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Send  Print  Share  RSS  Twitter  26 Feb 2011

MINING: Zuma Opens New Govt Mine


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So instead of nationalisation, Zuma and his cronies are opening their own mines run by outsiders. No, of course that's not the nationalisation of mineral resources, stupid.

Ogies, Feb 26 (I-Net Bridge) - South Africa's President Jacob Zuma reiterated that government has made no provision in its policies to nationalise the country's mines, but stressed that this did not prevent it from “participating actively” in the mining industry.

Speaking at a sod turning ceremony to launch a state-owned mine at Vlakfontein in Ogies, Mpumalanga, on Saturday, Zuma said “we are happy” to launch this new company.

The Vlakfontein mine will be operated by African Exploration Mining and Finance Corporation (AEMFC), the state-owned mining company.

Officiating at the launch of the Vlakfontein mine, Zuma said AEMFC would improve the security of coal supply to Eskom, the electricity utility.

The president said the ultimate goal of the government was to consolidate all the state's mining assets under one umbrella.

“The state must actively participate in the mining industry,” Zuma said, adding that its role could no be confined to regulation.

He said South Africa had one of the richest resources of mineral wealth in the world, estimated at 18 trillion rand.

During his state of the nation address earlier this month, Zuma said government had endorsed AEMFC as the state-owned mining company that "will undertake the mining of minerals of strategic significance". These minerals include coal, lime and uranium.

During the initial years, the Vlakfontein mine would produce about 800,000 tons per year and this would increase to 1.68 million tons in the later years.

Sizwe Madondo, CEO of AEMFC, said nothing could stop the company from ramping up production to three million tons a year, adding that much depended on Eskom's appetite.

Madondo said the mine would start production in June 2011.

Central Energy Fund (CEF) Group of Companies, a state-owned entity that owns AEMFC, provided 130 million rand in capital expenditure and part of this capital would be used to build the crushing and screening plant, pollution control measures, power supply and other surface infrastructure.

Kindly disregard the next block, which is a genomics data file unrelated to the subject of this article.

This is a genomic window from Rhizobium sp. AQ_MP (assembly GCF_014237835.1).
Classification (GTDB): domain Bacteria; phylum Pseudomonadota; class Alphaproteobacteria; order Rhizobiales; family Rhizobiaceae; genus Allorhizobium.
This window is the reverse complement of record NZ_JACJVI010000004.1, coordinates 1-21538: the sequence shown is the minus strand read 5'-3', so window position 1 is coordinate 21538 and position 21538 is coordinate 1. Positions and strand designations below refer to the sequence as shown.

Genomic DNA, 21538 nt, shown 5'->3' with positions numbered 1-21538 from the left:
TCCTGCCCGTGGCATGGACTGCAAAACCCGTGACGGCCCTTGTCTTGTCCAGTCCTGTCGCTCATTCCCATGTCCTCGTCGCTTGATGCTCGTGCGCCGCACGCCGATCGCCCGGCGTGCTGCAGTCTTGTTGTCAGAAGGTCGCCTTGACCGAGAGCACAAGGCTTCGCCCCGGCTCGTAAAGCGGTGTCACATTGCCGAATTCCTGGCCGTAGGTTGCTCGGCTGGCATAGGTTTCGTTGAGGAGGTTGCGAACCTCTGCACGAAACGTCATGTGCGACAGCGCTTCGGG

Madondo said government's ownership of a mine was not a new phenomenon as the previous regime before 1994 also owned mining assets in the name of “security of supply”.

Energy Minister Dipuo Peters described the opening of the mine as a “milestone”. Peters said CEF needed to “baby-sit” AEMFC until it could stand on its own.

Madondo said AEMFC was engaged in contract negotiations with Eskom to supply its power stations with coal.

About 150-200, including contractors and own workers, will be employed during the mine construction phase. This count will reduce to about 120 when the mine is operational.

The total resources for the project are estimated at 56 million geological in situ tons, which includes an estimated six million tons of inferred resource, 33 million tons of indicated resource and 17 million tons of measured resource.

Over twenty exploration holes were drilled as part of the exploration and eight more are required to convert the entire resource into the measured category.

The Vlakfontein project is the “most advanced” of AEMFC's projects. It is near completion, the company said.

Madondo said the company was seeking to play a role in beneficiation and diversify into platinum group metals (PGMs).

In its annual report for 2010, CEF said AEMFC had made progress in building in-house drilling capacity, which formed the backbone of its exploration activities and it was anticipated to become operational in the 2010-11 financial year.

For the period, AEMFC posted a loss of 14 million rand (2009: 10 million rand).

Minister of Minerals and Resources, Susan Shabangu, was also present at the opening ceremony.


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